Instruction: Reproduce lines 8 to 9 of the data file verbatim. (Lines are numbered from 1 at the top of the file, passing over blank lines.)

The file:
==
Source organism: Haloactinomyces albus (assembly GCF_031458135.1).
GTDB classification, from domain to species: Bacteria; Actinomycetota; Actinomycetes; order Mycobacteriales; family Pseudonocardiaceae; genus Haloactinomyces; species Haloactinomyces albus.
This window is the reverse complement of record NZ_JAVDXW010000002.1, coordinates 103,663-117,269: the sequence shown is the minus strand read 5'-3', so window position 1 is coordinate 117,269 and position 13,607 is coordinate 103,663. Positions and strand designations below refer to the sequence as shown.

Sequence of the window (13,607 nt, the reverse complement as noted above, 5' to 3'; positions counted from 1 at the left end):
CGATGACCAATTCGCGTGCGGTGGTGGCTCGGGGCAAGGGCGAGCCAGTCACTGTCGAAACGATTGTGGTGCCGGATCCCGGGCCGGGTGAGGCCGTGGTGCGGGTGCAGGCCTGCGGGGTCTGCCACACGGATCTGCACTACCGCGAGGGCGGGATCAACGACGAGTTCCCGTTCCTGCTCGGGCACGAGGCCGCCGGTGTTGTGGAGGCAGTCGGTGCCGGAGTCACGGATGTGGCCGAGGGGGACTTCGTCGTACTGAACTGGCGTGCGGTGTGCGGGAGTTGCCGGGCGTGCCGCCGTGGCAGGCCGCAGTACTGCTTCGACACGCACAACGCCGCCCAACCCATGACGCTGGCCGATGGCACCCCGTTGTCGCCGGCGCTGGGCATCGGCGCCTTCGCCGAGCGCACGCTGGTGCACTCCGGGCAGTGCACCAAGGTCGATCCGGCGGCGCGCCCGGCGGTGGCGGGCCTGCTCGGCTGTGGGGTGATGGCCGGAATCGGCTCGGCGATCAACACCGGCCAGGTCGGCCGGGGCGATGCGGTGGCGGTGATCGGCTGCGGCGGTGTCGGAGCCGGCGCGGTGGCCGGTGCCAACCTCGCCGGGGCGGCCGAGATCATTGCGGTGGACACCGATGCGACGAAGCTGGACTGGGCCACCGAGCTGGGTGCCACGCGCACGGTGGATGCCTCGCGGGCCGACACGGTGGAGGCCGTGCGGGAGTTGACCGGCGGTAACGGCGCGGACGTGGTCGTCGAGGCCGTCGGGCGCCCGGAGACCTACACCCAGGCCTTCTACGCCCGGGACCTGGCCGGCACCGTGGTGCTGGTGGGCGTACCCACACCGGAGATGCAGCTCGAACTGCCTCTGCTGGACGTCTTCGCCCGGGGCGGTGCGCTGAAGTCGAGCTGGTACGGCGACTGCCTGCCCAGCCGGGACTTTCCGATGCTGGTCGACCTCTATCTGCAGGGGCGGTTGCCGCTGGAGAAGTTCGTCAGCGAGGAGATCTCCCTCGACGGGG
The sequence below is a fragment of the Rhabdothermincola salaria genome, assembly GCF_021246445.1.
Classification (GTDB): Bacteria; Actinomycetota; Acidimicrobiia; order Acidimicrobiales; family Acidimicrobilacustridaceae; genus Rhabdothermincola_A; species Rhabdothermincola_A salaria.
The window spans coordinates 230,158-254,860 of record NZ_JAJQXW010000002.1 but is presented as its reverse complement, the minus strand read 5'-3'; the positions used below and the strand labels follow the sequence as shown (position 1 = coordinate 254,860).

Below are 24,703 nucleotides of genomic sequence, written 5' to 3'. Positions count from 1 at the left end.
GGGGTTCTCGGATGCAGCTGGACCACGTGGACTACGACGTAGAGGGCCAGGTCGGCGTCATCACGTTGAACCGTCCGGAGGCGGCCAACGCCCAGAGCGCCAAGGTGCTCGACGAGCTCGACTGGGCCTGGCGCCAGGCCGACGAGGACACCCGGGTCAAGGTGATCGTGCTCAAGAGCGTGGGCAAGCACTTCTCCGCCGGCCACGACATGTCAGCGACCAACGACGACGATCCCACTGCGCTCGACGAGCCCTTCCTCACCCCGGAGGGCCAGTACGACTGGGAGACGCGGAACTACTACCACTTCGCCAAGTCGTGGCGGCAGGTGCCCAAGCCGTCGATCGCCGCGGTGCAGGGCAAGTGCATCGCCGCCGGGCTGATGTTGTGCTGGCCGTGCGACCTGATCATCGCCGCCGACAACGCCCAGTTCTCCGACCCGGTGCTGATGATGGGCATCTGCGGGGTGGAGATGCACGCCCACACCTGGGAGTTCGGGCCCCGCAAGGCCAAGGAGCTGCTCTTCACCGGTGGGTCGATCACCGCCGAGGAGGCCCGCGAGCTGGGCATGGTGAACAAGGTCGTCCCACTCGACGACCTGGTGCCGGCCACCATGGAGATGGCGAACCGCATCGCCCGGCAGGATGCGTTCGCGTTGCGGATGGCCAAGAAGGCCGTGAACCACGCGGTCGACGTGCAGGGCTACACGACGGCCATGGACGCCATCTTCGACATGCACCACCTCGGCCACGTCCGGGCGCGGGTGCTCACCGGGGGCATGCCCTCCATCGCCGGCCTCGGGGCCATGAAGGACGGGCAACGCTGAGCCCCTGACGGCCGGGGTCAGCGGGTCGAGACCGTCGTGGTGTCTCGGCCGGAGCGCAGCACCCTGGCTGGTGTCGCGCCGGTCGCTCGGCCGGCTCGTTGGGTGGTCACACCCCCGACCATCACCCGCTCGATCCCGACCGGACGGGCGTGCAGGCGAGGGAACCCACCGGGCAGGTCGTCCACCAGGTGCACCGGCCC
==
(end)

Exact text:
The window spans coordinates 230,158-254,860 of record NZ_JAJQXW010000002.1 but is presented as its reverse complement, the minus strand read 5'-3'; the positions used below and the strand labels follow the sequence as shown (position 1 = coordinate 254,860).

Below are 24,703 nucleotides of genomic sequence, written 5' to 3'. Positions count from 1 at the left end.